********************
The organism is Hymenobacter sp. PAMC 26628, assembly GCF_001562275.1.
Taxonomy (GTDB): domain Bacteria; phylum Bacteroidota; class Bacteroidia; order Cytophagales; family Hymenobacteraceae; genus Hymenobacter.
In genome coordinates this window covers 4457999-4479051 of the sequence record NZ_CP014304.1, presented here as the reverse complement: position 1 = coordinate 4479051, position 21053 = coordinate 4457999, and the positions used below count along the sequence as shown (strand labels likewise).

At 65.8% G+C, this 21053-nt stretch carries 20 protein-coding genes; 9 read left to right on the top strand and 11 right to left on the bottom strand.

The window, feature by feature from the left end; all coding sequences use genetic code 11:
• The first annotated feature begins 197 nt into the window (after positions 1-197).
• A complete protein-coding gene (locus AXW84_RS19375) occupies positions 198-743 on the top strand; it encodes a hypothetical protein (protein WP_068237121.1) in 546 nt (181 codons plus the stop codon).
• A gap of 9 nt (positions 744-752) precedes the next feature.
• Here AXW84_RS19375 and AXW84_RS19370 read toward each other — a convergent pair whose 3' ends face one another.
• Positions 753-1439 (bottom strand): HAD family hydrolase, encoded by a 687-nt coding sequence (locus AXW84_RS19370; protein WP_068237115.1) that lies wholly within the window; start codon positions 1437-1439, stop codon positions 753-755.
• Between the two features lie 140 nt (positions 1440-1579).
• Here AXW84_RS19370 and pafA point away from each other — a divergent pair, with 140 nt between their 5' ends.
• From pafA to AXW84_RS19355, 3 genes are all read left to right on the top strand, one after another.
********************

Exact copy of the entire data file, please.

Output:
The organism is Hymenobacter sp. PAMC 26628, assembly GCF_001562275.1.
Taxonomy (GTDB): domain Bacteria; phylum Bacteroidota; class Bacteroidia; order Cytophagales; family Hymenobacteraceae; genus Hymenobacter.
In genome coordinates this window covers 4457999-4479051 of the sequence record NZ_CP014304.1, presented here as the reverse complement: position 1 = coordinate 4479051, position 21053 = coordinate 4457999, and the positions used below count along the sequence as shown (strand labels likewise).

At 65.8% G+C, this 21053-nt stretch carries 20 protein-coding genes; 9 read left to right on the top strand and 11 right to left on the bottom strand.

The window, feature by feature from the left end; all coding sequences use genetic code 11:
• The first annotated feature begins 197 nt into the window (after positions 1-197).
• A complete protein-coding gene (locus AXW84_RS19375) occupies positions 198-743 on the top strand; it encodes a hypothetical protein (protein WP_068237121.1) in 546 nt (181 codons plus the stop codon).
• A gap of 9 nt (positions 744-752) precedes the next feature.
• Here AXW84_RS19375 and AXW84_RS19370 read toward each other — a convergent pair whose 3' ends face one another.
• Positions 753-1439 (bottom strand): HAD family hydrolase, encoded by a 687-nt coding sequence (locus AXW84_RS19370; protein WP_068237115.1) that lies wholly within the window; start codon positions 1437-1439, stop codon positions 753-755.
• Between the two features lie 140 nt (positions 1440-1579).
• Here AXW84_RS19370 and pafA point away from each other — a divergent pair, with 140 nt between their 5' ends.
• From pafA to AXW84_RS19355, 3 genes are all read left to right on the top strand, one after another.